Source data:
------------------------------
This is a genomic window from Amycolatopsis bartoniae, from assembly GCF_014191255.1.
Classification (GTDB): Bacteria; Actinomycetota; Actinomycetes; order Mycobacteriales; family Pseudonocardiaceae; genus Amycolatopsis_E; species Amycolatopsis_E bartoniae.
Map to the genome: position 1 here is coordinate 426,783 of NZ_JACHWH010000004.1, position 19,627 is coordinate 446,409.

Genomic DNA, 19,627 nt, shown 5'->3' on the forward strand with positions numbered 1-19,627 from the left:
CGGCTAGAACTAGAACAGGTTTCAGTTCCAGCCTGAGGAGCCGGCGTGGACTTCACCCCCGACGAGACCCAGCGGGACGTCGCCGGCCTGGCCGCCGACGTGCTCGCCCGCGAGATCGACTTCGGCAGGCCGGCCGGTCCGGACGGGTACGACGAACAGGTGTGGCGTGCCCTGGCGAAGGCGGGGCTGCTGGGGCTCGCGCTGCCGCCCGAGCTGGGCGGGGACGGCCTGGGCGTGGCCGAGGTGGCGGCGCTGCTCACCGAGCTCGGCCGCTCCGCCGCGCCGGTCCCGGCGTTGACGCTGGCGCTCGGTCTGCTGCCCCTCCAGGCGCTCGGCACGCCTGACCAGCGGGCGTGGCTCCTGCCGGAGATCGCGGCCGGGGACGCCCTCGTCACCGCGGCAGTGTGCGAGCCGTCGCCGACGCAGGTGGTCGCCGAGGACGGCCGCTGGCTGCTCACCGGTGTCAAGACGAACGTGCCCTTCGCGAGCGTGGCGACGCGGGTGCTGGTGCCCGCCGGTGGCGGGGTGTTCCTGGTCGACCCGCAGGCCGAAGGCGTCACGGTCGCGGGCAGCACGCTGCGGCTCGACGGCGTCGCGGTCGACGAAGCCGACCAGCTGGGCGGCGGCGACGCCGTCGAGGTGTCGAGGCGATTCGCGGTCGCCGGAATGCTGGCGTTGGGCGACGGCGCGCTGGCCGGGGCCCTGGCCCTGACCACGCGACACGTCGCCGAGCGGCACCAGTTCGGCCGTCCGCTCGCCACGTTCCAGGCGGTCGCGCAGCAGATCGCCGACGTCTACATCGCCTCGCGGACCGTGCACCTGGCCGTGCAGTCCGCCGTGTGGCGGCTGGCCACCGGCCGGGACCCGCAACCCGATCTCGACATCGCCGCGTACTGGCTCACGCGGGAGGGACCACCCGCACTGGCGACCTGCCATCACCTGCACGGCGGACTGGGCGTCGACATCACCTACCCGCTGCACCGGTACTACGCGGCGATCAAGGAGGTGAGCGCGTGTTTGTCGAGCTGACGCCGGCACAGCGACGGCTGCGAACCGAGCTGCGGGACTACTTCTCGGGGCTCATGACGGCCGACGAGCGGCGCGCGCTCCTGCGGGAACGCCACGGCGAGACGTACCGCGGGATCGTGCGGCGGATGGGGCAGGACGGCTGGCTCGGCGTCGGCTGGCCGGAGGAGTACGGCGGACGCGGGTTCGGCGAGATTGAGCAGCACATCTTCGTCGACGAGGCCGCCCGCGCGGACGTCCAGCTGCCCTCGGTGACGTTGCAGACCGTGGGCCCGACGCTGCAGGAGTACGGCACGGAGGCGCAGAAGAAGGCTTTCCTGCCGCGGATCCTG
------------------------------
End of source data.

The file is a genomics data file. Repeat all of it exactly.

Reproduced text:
This is a genomic window from Amycolatopsis bartoniae, from assembly GCF_014191255.1.
Classification (GTDB): Bacteria; Actinomycetota; Actinomycetes; order Mycobacteriales; family Pseudonocardiaceae; genus Amycolatopsis_E; species Amycolatopsis_E bartoniae.
Map to the genome: position 1 here is coordinate 426,783 of NZ_JACHWH010000004.1, position 19,627 is coordinate 446,409.

Genomic DNA, 19,627 nt, shown 5'->3' on the forward strand with positions numbered 1-19,627 from the left:
CGGCTAGAACTAGAACAGGTTTCAGTTCCAGCCTGAGGAGCCGGCGTGGACTTCACCCCCGACGAGACCCAGCGGGACGTCGCCGGCCTGGCCGCCGACGTGCTCGCCCGCGAGATCGACTTCGGCAGGCCGGCCGGTCCGGACGGGTACGACGAACAGGTGTGGCGTGCCCTGGCGAAGGCGGGGCTGCTGGGGCTCGCGCTGCCGCCCGAGCTGGGCGGGGACGGCCTGGGCGTGGCCGAGGTGGCGGCGCTGCTCACCGAGCTCGGCCGCTCCGCCGCGCCGGTCCCGGCGTTGACGCTGGCGCTCGGTCTGCTGCCCCTCCAGGCGCTCGGCACGCCTGACCAGCGGGCGTGGCTCCTGCCGGAGATCGCGGCCGGGGACGCCCTCGTCACCGCGGCAGTGTGCGAGCCGTCGCCGACGCAGGTGGTCGCCGAGGACGGCCGCTGGCTGCTCACCGGTGTCAAGACGAACGTGCCCTTCGCGAGCGTGGCGACGCGGGTGCTGGTGCCCGCCGGTGGCGGGGTGTTCCTGGTCGACCCGCAGGCCGAAGGCGTCACGGTCGCGGGCAGCACGCTGCGGCTCGACGGCGTCGCGGTCGACGAAGCCGACCAGCTGGGCGGCGGCGACGCCGTCGAGGTGTCGAGGCGATTCGCGGTCGCCGGAATGCTGGCGTTGGGCGACGGCGCGCTGGCCGGGGCCCTGGCCCTGACCACGCGACACGTCGCCGAGCGGCACCAGTTCGGCCGTCCGCTCGCCACGTTCCAGGCGGTCGCGCAGCAGATCGCCGACGTCTACATCGCCTCGCGGACCGTGCACCTGGCCGTGCAGTCCGCCGTGTGGCGGCTGGCCACCGGCCGGGACCCGCAACCCGATCTCGACATCGCCGCGTACTGGCTCACGCGGGAGGGACCACCCGCACTGGCGACCTGCCATCACCTGCACGGCGGACTGGGCGTCGACATCACCTACCCGCTGCACCGGTACTACGCGGCGATCAAGGAGGTGAGCGCGTGTTTGTCGAGCTGACGCCGGCACAGCGACGGCTGCGAACCGAGCTGCGGGACTACTTCTCGGGGCTCATGACGGCCGACGAGCGGCGCGCGCTCCTGCGGGAACGCCACGGCGAGACGTACCGCGGGATCGTGCGGCGGATGGGGCAGGACGGCTGGCTCGGCGTCGGCTGGCCGGAGGAGTACGGCGGACGCGGGTTCGGCGAGATTGAGCAGCACATCTTCGTCGACGAGGCCGCCCGCGCGGACGTCCAGCTGCCCTCGGTGACGTTGCAGACCGTGGGCCCGACGCTGCAGGAGTACGGCACGGAGGCGCAGAAGAAGGCTTTCCTGCCGCGGATCCTG